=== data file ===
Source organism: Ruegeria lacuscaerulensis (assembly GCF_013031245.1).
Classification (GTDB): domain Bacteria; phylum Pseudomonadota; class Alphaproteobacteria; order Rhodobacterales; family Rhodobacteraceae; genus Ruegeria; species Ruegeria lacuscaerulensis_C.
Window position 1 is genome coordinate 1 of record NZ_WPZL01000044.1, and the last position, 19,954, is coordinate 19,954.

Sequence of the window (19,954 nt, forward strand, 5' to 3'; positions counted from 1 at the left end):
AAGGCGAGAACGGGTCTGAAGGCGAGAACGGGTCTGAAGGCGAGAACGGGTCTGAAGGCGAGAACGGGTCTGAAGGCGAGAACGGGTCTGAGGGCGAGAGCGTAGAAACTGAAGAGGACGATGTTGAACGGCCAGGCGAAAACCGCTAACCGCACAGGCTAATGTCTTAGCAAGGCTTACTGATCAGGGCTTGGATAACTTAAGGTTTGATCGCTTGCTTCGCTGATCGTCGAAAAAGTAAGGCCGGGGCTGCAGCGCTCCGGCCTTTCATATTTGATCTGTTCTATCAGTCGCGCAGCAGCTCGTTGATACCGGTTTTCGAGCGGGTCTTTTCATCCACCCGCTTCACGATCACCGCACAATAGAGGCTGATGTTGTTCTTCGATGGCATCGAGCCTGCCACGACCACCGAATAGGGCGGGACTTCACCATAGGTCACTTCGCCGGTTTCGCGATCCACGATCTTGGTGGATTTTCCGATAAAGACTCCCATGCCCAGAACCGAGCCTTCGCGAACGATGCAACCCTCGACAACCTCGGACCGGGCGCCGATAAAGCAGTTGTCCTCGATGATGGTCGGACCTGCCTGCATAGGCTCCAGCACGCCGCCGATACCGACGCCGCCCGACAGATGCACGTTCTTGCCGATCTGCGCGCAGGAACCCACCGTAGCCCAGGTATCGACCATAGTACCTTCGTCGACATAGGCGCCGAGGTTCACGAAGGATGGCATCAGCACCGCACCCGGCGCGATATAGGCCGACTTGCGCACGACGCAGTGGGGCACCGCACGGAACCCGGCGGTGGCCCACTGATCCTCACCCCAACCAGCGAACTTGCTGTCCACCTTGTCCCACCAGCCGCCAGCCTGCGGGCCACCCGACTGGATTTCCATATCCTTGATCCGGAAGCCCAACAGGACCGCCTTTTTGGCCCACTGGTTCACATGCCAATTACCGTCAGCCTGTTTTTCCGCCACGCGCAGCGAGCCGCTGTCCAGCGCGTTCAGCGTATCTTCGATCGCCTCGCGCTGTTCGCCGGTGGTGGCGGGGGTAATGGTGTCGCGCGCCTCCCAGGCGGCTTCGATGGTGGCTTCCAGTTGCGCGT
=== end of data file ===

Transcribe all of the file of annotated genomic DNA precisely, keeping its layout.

Source organism: Ruegeria lacuscaerulensis (assembly GCF_013031245.1).
Classification (GTDB): domain Bacteria; phylum Pseudomonadota; class Alphaproteobacteria; order Rhodobacterales; family Rhodobacteraceae; genus Ruegeria; species Ruegeria lacuscaerulensis_C.
Window position 1 is genome coordinate 1 of record NZ_WPZL01000044.1, and the last position, 19,954, is coordinate 19,954.

Sequence of the window (19,954 nt, forward strand, 5' to 3'; positions counted from 1 at the left end):
AAGGCGAGAACGGGTCTGAAGGCGAGAACGGGTCTGAAGGCGAGAACGGGTCTGAAGGCGAGAACGGGTCTGAAGGCGAGAACGGGTCTGAGGGCGAGAGCGTAGAAACTGAAGAGGACGATGTTGAACGGCCAGGCGAAAACCGCTAACCGCACAGGCTAATGTCTTAGCAAGGCTTACTGATCAGGGCTTGGATAACTTAAGGTTTGATCGCTTGCTTCGCTGATCGTCGAAAAAGTAAGGCCGGGGCTGCAGCGCTCCGGCCTTTCATATTTGATCTGTTCTATCAGTCGCGCAGCAGCTCGTTGATACCGGTTTTCGAGCGGGTCTTTTCATCCACCCGCTTCACGATCACCGCACAATAGAGGCTGATGTTGTTCTTCGATGGCATCGAGCCTGCCACGACCACCGAATAGGGCGGGACTTCACCATAGGTCACTTCGCCGGTTTCGCGATCCACGATCTTGGTGGATTTTCCGATAAAGACTCCCATGCCCAGAACCGAGCCTTCGCGAACGATGCAACCCTCGACAACCTCGGACCGGGCGCCGATAAAGCAGTTGTCCTCGATGATGGTCGGACCTGCCTGCATAGGCTCCAGCACGCCGCCGATACCGACGCCGCCCGACAGATGCACGTTCTTGCCGATCTGCGCGCAGGAACCCACCGTAGCCCAGGTATCGACCATAGTACCTTCGTCGACATAGGCGCCGAGGTTCACGAAGGATGGCATCAGCACCGCACCCGGCGCGATATAGGCCGACTTGCGCACGACGCAGTGGGGCACCGCACGGAACCCGGCGGTGGCCCACTGATCCTCACCCCAACCAGCGAACTTGCTGTCCACCTTGTCCCACCAGCCGCCAGCCTGCGGGCCACCCGACTGGATTTCCATATCCTTGATCCGGAAGCCCAACAGGACCGCCTTTTTGGCCCACTGGTTCACATGCCAATTACCGTCAGCCTGTTTTTCCGCCACGCGCAGCGAGCCGCTGTCCAGCGCGTTCAGCGTATCTTCGATCGCCTCGCGCTGTTCGCCGGTGGTGGCGGGGGTAATGGTGTCGCGCGCCTCCCAGGCGGCTTCGATGGTGGCTTCCAGTTGCGCGT